Local climate and working conditions required specialised animals. Melbourne was from its earliest years an important centre of horse-breeding from both imported and colonial-bred stock, providing the well-built draught horse for pulling heavily loaded wagons, the harness horse for delivery work and drawing coaches, and the saddle-horse used for riding. Stud breeding facilities were advertised from the early 1840s. By the 1870s the horse export trade was thriving, and the Port of Melbourne was the country's busiest exporter of horses to Indian, Asian and New Zealand markets.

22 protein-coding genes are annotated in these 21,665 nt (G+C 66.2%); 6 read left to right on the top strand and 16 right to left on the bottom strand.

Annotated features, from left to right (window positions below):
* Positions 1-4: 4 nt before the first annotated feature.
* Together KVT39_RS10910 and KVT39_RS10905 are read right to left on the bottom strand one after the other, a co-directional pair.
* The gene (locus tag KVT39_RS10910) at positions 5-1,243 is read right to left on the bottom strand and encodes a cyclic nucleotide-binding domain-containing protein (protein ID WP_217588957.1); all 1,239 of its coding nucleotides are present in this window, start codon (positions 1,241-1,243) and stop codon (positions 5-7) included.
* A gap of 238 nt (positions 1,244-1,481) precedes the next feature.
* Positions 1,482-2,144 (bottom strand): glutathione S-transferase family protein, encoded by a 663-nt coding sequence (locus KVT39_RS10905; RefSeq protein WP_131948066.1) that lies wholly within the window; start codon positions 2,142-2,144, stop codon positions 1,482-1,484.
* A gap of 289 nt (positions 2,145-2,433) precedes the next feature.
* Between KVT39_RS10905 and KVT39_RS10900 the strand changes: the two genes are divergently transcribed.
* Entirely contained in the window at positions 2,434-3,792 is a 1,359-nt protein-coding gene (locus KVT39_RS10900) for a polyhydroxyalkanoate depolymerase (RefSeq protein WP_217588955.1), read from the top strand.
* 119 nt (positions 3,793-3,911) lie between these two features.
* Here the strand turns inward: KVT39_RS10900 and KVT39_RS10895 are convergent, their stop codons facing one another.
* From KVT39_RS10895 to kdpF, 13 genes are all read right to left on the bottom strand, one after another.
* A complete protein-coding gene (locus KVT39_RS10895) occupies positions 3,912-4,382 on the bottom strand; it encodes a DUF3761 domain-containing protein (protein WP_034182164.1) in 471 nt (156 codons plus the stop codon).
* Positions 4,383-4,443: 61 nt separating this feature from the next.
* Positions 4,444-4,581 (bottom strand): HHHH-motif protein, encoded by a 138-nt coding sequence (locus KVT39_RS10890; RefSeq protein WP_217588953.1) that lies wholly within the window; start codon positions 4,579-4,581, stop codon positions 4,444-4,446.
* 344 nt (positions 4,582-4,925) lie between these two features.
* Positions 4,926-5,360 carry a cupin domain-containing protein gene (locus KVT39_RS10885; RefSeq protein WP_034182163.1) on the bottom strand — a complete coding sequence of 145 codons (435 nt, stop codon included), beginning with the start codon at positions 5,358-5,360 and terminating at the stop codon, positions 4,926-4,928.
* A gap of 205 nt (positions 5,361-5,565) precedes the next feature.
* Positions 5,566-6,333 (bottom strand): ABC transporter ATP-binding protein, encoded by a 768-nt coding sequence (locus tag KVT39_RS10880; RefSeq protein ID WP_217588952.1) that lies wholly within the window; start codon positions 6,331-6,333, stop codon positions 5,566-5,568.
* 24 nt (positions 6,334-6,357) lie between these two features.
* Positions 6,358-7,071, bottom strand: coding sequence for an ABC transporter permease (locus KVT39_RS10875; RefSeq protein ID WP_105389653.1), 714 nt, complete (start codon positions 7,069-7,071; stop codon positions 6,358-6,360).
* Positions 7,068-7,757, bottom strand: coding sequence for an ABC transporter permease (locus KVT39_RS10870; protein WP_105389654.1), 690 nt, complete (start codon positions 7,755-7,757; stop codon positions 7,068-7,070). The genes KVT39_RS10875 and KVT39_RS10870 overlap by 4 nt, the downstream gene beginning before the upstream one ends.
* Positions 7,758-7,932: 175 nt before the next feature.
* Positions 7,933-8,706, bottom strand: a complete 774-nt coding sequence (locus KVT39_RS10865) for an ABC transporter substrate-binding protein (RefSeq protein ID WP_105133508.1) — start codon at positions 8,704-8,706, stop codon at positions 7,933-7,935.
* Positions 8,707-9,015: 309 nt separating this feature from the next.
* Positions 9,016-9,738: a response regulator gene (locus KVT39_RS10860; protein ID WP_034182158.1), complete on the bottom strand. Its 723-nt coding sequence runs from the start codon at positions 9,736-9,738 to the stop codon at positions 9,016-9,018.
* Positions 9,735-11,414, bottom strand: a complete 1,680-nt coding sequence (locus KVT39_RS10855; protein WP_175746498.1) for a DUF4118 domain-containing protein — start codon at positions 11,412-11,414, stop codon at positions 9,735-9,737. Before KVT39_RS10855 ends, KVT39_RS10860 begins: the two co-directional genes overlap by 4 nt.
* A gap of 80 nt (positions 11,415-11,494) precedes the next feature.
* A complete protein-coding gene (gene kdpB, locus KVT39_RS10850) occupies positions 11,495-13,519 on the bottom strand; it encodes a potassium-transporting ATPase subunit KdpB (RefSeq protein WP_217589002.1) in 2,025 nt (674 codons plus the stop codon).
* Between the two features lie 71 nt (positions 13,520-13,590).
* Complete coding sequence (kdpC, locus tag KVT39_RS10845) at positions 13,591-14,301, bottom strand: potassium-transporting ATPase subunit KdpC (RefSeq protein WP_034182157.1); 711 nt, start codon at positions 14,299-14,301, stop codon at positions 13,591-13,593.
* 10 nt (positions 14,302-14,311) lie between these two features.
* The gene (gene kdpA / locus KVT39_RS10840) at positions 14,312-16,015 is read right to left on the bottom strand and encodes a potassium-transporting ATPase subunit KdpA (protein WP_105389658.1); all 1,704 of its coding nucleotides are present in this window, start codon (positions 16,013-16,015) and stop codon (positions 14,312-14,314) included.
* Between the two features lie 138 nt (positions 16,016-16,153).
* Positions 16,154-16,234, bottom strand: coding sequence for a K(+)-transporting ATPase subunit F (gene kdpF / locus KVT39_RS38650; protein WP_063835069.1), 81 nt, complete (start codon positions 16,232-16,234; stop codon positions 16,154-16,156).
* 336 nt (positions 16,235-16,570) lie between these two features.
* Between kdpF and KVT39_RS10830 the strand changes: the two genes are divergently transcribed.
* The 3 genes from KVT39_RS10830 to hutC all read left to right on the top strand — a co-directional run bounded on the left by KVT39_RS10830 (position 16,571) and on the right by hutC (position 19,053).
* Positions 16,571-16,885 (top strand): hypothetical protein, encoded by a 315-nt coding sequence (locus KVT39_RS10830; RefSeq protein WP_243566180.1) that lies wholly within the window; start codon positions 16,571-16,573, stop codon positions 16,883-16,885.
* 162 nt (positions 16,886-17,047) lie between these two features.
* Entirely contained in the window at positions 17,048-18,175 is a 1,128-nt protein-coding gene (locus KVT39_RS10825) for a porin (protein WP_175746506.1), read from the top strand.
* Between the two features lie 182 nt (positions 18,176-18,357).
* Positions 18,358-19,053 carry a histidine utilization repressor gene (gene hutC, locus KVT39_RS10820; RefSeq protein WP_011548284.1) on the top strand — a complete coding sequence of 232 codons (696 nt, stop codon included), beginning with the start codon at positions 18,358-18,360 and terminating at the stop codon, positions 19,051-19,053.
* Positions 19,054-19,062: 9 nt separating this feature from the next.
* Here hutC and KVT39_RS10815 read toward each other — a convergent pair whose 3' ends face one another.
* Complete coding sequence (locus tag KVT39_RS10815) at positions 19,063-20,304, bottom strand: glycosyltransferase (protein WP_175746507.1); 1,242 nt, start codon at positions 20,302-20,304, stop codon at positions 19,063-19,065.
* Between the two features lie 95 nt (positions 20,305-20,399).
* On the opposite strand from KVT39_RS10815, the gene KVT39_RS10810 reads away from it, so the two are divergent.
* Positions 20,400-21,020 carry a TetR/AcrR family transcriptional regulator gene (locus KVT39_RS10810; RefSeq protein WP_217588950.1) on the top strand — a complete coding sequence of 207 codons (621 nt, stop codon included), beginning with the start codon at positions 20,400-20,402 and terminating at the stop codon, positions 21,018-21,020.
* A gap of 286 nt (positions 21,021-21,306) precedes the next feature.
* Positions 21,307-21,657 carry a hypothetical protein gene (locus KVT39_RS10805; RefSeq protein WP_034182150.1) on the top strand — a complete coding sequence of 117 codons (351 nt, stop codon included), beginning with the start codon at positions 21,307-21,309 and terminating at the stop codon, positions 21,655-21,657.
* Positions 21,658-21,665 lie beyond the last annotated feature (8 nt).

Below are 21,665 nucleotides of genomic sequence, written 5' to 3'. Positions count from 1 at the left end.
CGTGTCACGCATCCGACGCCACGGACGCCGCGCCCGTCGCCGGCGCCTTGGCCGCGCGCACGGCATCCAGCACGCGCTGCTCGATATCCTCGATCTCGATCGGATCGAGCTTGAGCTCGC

Kirk's Melbourne Horse and Carriage Bazaar in Bourke Street first advertised for business in 1840, and by the 1850s Bourke Street West was famed for its horse bazaars and saleyards. The congregation of harness rooms, haylofts, granaries, farriers, saddlers, and the 'bull ring' for unbroken horses, lent this part of town a vibrant and hectic atmosphere, parodied as the 'Wild Sports of the West' in Melbourne Punch newspaper in 1857. Other well-known Bourke Street establishments included Henry Hoyt's New York stables and the Royal Horse Bazaar. Tattersall's Horse Bazaar, which opened in Lonsdale Street opposite the (Royal) Melbourne Hospital in 1853, appears in an S.T. Gill lithograph from that year. Horse sales - and their accompanying parades of mares and stallions with decorated equipment along Bourke and Queen streets - were red-letter days on Melbourne's calendar and popular subjects for wood engravings reproduced in illustrated newspapers. The annual sale at Kirk's on the Monday following the Royal Agricultural Show drew crowds of prospective buyers including tradesmen, doctors and other professionals, and ardent devotees from the horseracing and hunting fraternities. Immigrants such as the Irish, whose skills were essentially rural-based, predominated as horse traders, racehorse owners, jockeys, grooms and drivers.